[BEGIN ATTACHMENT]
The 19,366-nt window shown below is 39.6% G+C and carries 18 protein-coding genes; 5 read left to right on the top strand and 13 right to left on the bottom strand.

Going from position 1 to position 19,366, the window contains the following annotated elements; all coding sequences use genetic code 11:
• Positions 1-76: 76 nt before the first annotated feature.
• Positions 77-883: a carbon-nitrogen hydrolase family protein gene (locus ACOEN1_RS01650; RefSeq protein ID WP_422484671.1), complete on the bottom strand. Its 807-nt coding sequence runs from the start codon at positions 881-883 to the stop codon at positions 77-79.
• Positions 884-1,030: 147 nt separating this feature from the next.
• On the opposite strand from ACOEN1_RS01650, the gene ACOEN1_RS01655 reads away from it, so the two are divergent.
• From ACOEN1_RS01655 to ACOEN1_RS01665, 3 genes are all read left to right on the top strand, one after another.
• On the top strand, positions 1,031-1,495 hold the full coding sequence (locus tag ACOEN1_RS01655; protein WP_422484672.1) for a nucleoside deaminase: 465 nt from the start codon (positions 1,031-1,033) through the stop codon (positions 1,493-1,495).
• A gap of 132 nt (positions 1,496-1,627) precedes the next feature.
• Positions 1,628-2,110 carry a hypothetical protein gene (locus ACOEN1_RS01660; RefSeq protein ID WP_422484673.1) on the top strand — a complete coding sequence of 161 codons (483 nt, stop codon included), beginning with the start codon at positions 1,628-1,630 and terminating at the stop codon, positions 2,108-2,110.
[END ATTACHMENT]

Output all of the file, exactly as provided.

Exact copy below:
The 19,366-nt window shown below is 39.6% G+C and carries 18 protein-coding genes; 5 read left to right on the top strand and 13 right to left on the bottom strand.

Going from position 1 to position 19,366, the window contains the following annotated elements; all coding sequences use genetic code 11:
• Positions 1-76: 76 nt before the first annotated feature.
• Positions 77-883: a carbon-nitrogen hydrolase family protein gene (locus ACOEN1_RS01650; RefSeq protein ID WP_422484671.1), complete on the bottom strand. Its 807-nt coding sequence runs from the start codon at positions 881-883 to the stop codon at positions 77-79.
• Positions 884-1,030: 147 nt separating this feature from the next.
• On the opposite strand from ACOEN1_RS01650, the gene ACOEN1_RS01655 reads away from it, so the two are divergent.
• From ACOEN1_RS01655 to ACOEN1_RS01665, 3 genes are all read left to right on the top strand, one after another.
• On the top strand, positions 1,031-1,495 hold the full coding sequence (locus tag ACOEN1_RS01655; protein WP_422484672.1) for a nucleoside deaminase: 465 nt from the start codon (positions 1,031-1,033) through the stop codon (positions 1,493-1,495).
• A gap of 132 nt (positions 1,496-1,627) precedes the next feature.
• Positions 1,628-2,110 carry a hypothetical protein gene (locus ACOEN1_RS01660; RefSeq protein ID WP_422484673.1) on the top strand — a complete coding sequence of 161 codons (483 nt, stop codon included), beginning with the start codon at positions 1,628-1,630 and terminating at the stop codon, positions 2,108-2,110.